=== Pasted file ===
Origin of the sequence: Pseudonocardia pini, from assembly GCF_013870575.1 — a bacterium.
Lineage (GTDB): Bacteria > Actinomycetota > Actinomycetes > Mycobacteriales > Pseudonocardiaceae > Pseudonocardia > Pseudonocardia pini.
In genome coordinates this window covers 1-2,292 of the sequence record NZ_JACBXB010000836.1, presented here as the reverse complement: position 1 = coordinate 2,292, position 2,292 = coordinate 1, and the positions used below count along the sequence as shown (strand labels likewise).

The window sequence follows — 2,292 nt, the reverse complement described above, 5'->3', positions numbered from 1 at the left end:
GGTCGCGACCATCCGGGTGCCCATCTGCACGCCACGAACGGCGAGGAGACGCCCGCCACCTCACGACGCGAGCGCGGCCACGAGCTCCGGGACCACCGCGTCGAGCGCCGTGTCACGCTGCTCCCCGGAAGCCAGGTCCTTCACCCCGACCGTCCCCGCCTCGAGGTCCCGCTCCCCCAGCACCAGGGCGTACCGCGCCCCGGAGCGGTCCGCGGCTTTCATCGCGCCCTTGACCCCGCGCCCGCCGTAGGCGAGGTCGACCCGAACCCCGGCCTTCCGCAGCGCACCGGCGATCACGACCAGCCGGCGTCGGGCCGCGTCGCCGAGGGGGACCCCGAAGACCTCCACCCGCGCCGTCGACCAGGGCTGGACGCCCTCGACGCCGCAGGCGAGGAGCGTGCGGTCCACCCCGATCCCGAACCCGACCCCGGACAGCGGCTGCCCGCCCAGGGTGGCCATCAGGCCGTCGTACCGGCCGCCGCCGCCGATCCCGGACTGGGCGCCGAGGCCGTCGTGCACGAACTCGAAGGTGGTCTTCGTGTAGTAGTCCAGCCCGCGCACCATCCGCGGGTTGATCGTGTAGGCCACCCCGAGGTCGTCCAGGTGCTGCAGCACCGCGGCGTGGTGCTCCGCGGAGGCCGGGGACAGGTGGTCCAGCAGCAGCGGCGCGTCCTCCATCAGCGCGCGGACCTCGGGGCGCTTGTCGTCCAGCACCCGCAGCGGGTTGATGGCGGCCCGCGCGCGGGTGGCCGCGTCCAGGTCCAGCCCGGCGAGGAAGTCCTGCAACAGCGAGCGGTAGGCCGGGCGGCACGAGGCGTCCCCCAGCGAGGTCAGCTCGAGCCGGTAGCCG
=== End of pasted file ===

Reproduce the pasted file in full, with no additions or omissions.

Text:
Origin of the sequence: Pseudonocardia pini, from assembly GCF_013870575.1 — a bacterium.
Lineage (GTDB): Bacteria > Actinomycetota > Actinomycetes > Mycobacteriales > Pseudonocardiaceae > Pseudonocardia > Pseudonocardia pini.
In genome coordinates this window covers 1-2,292 of the sequence record NZ_JACBXB010000836.1, presented here as the reverse complement: position 1 = coordinate 2,292, position 2,292 = coordinate 1, and the positions used below count along the sequence as shown (strand labels likewise).

The window sequence follows — 2,292 nt, the reverse complement described above, 5'->3', positions numbered from 1 at the left end:
GGTCGCGACCATCCGGGTGCCCATCTGCACGCCACGAACGGCGAGGAGACGCCCGCCACCTCACGACGCGAGCGCGGCCACGAGCTCCGGGACCACCGCGTCGAGCGCCGTGTCACGCTGCTCCCCGGAAGCCAGGTCCTTCACCCCGACCGTCCCCGCCTCGAGGTCCCGCTCCCCCAGCACCAGGGCGTACCGCGCCCCGGAGCGGTCCGCGGCTTTCATCGCGCCCTTGACCCCGCGCCCGCCGTAGGCGAGGTCGACCCGAACCCCGGCCTTCCGCAGCGCACCGGCGATCACGACCAGCCGGCGTCGGGCCGCGTCGCCGAGGGGGACCCCGAAGACCTCCACCCGCGCCGTCGACCAGGGCTGGACGCCCTCGACGCCGCAGGCGAGGAGCGTGCGGTCCACCCCGATCCCGAACCCGACCCCGGACAGCGGCTGCCCGCCCAGGGTGGCCATCAGGCCGTCGTACCGGCCGCCGCCGCCGATCCCGGACTGGGCGCCGAGGCCGTCGTGCACGAACTCGAAGGTGGTCTTCGTGTAGTAGTCCAGCCCGCGCACCATCCGCGGGTTGATCGTGTAGGCCACCCCGAGGTCGTCCAGGTGCTGCAGCACCGCGGCGTGGTGCTCCGCGGAGGCCGGGGACAGGTGGTCCAGCAGCAGCGGCGCGTCCTCCATCAGCGCGCGGACCTCGGGGCGCTTGTCGTCCAGCACCCGCAGCGGGTTGATGGCGGCCCGCGCGCGGGTGGCCGCGTCCAGGTCCAGCCCGGCGAGGAAGTCCTGCAACAGCGAGCGGTAGGCCGGGCGGCACGAGGCGTCCCCCAGCGAGGTCAGCTCGAGCCGGTAGCCG